Carrie Kusserow has overseen many IRO and Compliance Expert engagements with clients who signed Corporate Integrity Agreements with the OIG. She noted that in several cases, while carrying out the duties of the engagement, her consultants identified the original whistleblower and found in several cases they had tried to raise the issues internally, before deciding to go outside the organization and become a qui tam relator. In other cases, the whistleblower reported not trusting the hotline or compliance office to protect them against retaliation. The lesson to be learned about avoiding external whistleblowing is to ensure that internal compliance channels operate credibly and properly. This also means taking prompt action to follow on any complaints or allegations of wrongdoing. It also means that strong policies and procedures to protect individuals reporting potential wrongdoing must be implemented and followed. This includes permitting employees to be able to report anonymously or if they do identify themselves that they will be detected in their confidentiality law.

Tips for Compliance Officers

  1. Ensure reporting suspected wrongdoing is stressed in the code, policies and training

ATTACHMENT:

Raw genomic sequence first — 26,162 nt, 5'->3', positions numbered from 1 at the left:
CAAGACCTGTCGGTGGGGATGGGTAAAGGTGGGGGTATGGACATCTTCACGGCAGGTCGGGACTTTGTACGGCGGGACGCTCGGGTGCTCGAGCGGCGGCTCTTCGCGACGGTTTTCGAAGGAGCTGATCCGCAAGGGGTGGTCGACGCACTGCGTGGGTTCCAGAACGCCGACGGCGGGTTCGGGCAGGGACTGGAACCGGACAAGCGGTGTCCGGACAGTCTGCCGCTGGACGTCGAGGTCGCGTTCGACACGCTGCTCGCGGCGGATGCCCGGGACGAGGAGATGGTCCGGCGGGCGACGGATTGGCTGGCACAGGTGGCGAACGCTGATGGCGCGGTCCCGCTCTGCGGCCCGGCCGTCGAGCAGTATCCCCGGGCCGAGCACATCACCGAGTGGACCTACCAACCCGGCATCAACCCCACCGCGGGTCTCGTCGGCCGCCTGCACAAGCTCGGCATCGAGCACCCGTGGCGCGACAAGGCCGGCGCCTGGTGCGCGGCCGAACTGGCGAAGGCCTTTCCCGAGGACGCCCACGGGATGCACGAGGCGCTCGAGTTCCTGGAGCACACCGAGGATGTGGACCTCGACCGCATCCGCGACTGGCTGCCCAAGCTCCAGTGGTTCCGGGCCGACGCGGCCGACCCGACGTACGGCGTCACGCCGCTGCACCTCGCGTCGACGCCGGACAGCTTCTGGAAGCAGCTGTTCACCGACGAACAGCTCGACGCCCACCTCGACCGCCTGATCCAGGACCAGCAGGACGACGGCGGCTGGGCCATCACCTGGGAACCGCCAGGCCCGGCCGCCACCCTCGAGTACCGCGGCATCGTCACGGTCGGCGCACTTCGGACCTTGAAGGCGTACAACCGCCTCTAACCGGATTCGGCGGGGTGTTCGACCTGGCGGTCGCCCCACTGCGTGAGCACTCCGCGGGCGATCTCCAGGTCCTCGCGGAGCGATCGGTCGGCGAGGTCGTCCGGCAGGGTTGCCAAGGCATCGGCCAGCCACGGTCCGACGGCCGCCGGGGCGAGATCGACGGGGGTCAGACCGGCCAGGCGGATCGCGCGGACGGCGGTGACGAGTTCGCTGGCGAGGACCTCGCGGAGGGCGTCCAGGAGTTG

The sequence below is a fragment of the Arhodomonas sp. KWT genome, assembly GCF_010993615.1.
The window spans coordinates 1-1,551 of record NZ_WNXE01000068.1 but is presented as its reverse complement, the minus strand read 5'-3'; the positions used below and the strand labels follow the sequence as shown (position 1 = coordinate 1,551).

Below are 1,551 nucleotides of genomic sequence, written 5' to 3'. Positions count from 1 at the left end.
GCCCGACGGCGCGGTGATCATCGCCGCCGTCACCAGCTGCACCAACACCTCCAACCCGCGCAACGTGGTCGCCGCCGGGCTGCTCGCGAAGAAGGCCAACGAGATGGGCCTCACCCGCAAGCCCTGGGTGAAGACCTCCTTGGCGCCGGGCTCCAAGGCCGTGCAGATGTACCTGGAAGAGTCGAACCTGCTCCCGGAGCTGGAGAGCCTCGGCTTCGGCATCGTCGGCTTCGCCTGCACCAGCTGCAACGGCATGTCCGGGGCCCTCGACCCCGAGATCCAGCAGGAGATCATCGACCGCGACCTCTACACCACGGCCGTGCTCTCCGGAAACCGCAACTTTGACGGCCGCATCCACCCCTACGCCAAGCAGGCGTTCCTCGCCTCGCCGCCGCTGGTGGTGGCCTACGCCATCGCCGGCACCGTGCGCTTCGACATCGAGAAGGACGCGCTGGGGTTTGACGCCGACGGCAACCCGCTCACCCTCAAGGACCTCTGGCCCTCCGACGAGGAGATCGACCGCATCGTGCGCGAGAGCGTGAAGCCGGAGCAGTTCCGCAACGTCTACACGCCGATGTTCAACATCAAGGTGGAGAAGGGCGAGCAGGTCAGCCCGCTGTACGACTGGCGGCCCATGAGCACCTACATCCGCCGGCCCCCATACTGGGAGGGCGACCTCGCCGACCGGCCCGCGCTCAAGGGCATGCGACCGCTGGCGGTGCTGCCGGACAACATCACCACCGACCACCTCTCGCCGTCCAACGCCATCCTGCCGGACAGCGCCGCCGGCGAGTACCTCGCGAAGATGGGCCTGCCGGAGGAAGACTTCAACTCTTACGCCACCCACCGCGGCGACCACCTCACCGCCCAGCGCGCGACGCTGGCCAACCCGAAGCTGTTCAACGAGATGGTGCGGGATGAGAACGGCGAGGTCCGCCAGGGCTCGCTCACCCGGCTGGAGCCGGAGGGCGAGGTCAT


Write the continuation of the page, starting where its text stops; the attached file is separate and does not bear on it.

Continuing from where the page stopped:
2. Review and update hotline-related polices/procedures (confidentiality, anonymity, non-retaliation, duty to report, etc.)
  3. Ensure a 24/7 hotline operated externally, as internal ones are less trusted and unavailable at all times
  4. Look to expand and increase compliance communication channels beyond just the hotline
  5. Promote the reporting of wrongdoing (newsletter, intranet, training programs, etc.)
  6. Find ways to provide feedback so that employees know reporting is taken seriously
  7. Consider engaging experts to evaluate compliance communication channels effectiveness
  8. Allegations of potential violations of law or regulations must be promptly investigated
  9. Ensure that individuals are trained and competent to conduct prompt investigations